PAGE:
Bladder cancer is the most frequently occurring tumour of the urinary system. Each year between 10,000-12,000 people in the UK are diagnosed with bladder cancer. Of these, around 4,000 people will die of the disease.
If treated early, survival rates are good, but patients require frequent lifelong monitoring. This makes bladder cancer the most expensive cancer to treat. Thirty five percent of people will get recurrences of the disease, though this recurrence rate is being reduced with the introduction of new technologies such as blue light cystoscopy.
Bladder cancer research receives very little funding compared to other cancers.
How Pelican helps
Pelican Cancer Foundation aims to save and improve the lives of those with bladder cancer by improving treatment. It achieves this by supporting the research, development and dissemination of advances in treatment.
Pelican is a centre of excellence for sharing life-saving, life-enhancing knowledge and skills with multidisciplinary urology and bladder teams. Pelican provides a forum for teams to share and learn about current best practice and research.
Pelican supports the work of the urology unit at Hampshire Hospitals NHS Foundation Trust's Basingstoke and North Hampshire Hospital with the purchase of technology to improve bladder cancer treatment. Pelican also supports research that informs and improves bladder cancer treatment today.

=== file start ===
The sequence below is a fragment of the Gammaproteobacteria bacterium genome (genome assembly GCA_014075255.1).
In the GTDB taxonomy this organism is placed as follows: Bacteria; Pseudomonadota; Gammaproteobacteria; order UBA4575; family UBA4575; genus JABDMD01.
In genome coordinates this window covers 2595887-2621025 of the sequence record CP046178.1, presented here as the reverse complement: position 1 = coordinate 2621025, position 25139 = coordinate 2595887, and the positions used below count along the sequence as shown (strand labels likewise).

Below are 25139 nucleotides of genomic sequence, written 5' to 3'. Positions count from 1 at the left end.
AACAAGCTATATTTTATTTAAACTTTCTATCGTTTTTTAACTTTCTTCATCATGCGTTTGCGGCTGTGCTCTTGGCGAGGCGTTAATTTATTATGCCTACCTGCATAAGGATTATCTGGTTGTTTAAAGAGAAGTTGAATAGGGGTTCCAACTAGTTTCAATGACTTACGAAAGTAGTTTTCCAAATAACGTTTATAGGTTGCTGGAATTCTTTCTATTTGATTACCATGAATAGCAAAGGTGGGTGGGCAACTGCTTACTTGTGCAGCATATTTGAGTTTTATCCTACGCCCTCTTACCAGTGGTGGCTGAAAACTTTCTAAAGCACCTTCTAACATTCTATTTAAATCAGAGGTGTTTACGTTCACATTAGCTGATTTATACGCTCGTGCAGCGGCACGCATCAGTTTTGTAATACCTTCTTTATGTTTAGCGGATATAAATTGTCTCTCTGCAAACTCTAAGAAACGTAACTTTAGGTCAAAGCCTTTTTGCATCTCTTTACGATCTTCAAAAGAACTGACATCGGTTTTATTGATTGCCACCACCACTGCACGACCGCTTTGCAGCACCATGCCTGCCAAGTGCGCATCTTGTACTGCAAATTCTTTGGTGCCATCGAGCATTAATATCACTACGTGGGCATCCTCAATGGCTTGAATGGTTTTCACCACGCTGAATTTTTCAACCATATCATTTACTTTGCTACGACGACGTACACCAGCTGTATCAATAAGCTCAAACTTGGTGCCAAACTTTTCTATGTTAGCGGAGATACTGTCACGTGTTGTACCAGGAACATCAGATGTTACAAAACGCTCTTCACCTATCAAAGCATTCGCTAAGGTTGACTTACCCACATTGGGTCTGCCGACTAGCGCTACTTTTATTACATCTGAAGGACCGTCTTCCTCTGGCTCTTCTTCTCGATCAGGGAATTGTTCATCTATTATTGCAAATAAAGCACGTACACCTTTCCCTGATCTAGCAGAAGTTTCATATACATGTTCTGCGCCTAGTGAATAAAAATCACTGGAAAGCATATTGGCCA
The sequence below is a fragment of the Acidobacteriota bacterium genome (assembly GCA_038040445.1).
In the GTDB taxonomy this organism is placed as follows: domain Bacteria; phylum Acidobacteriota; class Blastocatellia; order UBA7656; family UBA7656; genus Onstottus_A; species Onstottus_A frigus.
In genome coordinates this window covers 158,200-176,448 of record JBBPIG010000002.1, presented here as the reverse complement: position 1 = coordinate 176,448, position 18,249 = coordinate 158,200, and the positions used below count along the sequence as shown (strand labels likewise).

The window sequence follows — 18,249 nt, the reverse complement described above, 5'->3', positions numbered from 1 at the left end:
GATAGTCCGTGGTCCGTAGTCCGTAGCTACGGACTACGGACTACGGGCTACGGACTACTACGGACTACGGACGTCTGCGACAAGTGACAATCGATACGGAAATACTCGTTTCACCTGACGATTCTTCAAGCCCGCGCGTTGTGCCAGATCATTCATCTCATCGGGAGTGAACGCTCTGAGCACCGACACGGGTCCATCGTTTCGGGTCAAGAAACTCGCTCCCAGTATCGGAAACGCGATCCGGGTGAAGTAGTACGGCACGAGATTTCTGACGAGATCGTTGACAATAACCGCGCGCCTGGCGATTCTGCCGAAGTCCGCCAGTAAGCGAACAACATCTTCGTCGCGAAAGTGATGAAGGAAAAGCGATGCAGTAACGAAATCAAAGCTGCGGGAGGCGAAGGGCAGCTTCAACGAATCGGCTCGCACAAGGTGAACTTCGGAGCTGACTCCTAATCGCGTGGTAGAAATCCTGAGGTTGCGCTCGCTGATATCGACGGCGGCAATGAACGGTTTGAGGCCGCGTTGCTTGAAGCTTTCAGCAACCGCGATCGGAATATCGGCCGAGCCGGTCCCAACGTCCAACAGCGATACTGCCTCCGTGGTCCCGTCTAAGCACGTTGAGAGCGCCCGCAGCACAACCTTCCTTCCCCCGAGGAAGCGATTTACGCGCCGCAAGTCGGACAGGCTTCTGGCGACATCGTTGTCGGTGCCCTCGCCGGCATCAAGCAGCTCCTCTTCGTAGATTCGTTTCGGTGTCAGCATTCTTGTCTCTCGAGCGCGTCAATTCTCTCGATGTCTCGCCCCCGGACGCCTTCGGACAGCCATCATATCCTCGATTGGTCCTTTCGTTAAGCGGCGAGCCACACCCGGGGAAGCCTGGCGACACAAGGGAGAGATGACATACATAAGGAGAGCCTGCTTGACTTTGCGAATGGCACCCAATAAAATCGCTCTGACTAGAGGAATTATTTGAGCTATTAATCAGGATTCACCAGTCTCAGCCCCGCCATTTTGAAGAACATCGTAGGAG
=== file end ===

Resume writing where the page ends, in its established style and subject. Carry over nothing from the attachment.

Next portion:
- In 2009 a pilot bladder cancer MDT course at Pelican provided 56 delegates from 17 hospitals with an opportunity to learn about current best practice and research.
- A Pelican research trial has shown that blue light cystoscopy can reduce the bladder cancer recurrence rate from 35% to just 10%.
- Thanks to Pelican’s purchase of a blue light cystoscopy machine (funded by the Leathersellers Livery Company and the North Hampshire Medical Fund in 2008), patients in North Hampshire and Surrey were among the first in the country to be offered this treatment on the NHS at Hampshire Hospitals NHS Foundation Trust's Basingstoke and North Hampshire Hospital and privately at the Hampshire Clinic.
To research, develop and disseminate advances in precision treatment for bladder cancer. Our objective is to organise challenging and popular professional medical courses that encourage learning, collaboration and discussion. The charity’s research studies will investigate ways to improve survival for today’s bladder cancer patients.